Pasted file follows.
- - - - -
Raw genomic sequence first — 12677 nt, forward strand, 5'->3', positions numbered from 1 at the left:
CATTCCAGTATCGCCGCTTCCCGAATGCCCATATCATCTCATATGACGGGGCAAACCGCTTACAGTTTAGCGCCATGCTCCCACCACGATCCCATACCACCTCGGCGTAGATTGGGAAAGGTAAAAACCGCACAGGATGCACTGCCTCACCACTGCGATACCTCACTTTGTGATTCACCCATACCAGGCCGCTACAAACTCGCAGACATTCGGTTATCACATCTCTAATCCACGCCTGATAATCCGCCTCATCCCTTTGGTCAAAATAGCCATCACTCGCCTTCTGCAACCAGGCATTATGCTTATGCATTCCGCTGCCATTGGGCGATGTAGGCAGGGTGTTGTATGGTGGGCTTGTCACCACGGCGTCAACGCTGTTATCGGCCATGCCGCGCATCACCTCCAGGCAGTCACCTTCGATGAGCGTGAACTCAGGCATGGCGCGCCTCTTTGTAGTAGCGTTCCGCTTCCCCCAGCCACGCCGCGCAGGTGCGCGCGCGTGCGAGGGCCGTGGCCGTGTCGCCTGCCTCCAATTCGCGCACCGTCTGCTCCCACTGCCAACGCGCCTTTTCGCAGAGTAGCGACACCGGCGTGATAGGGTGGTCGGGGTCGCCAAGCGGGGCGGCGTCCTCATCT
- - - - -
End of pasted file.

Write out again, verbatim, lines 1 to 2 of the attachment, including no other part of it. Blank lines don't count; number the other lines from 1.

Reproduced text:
Raw genomic sequence first — 12677 nt, forward strand, 5'->3', positions numbered from 1 at the left:
CATTCCAGTATCGCCGCTTCCCGAATGCCCATATCATCTCATATGACGGGGCAAACCGCTTACAGTTTAGCGCCATGCTCCCACCACGATCCCATACCACCTCGGCGTAGATTGGGAAAGGTAAAAACCGCACAGGATGCACTGCCTCACCACTGCGATACCTCACTTTGTGATTCACCCATACCAGGCCGCTACAAACTCGCAGACATTCGGTTATCACATCTCTAATCCACGCCTGATAATCCGCCTCATCCCTTTGGTCAAAATAGCCATCACTCGCCTTCTGCAACCAGGCATTATGCTTATGCATTCCGCTGCCATTGGGCGATGTAGGCAGGGTGTTGTATGGTGGGCTTGTCACCACGGCGTCAACGCTGTTATCGGCCATGCCGCGCATCACCTCCAGGCAGTCACCTTCGATGAGCGTGAACTCAGGCATGGCGCGCCTCTTTGTAGTAGCGTTCCGCTTCCCCCAGCCACGCCGCGCAGGTGCGCGCGCGTGCGAGGGCCGTGGCCGTGTCGCCTGCCTCCAATTCGCGCACCGTCTGCTCCCACTGCCAACGCGCCTTTTCGCAGAGTAGCGACACCGGCGTGATAGGGTGGTCGGGGTCGCCAAGCGGGGCGGCGTCCTCATCT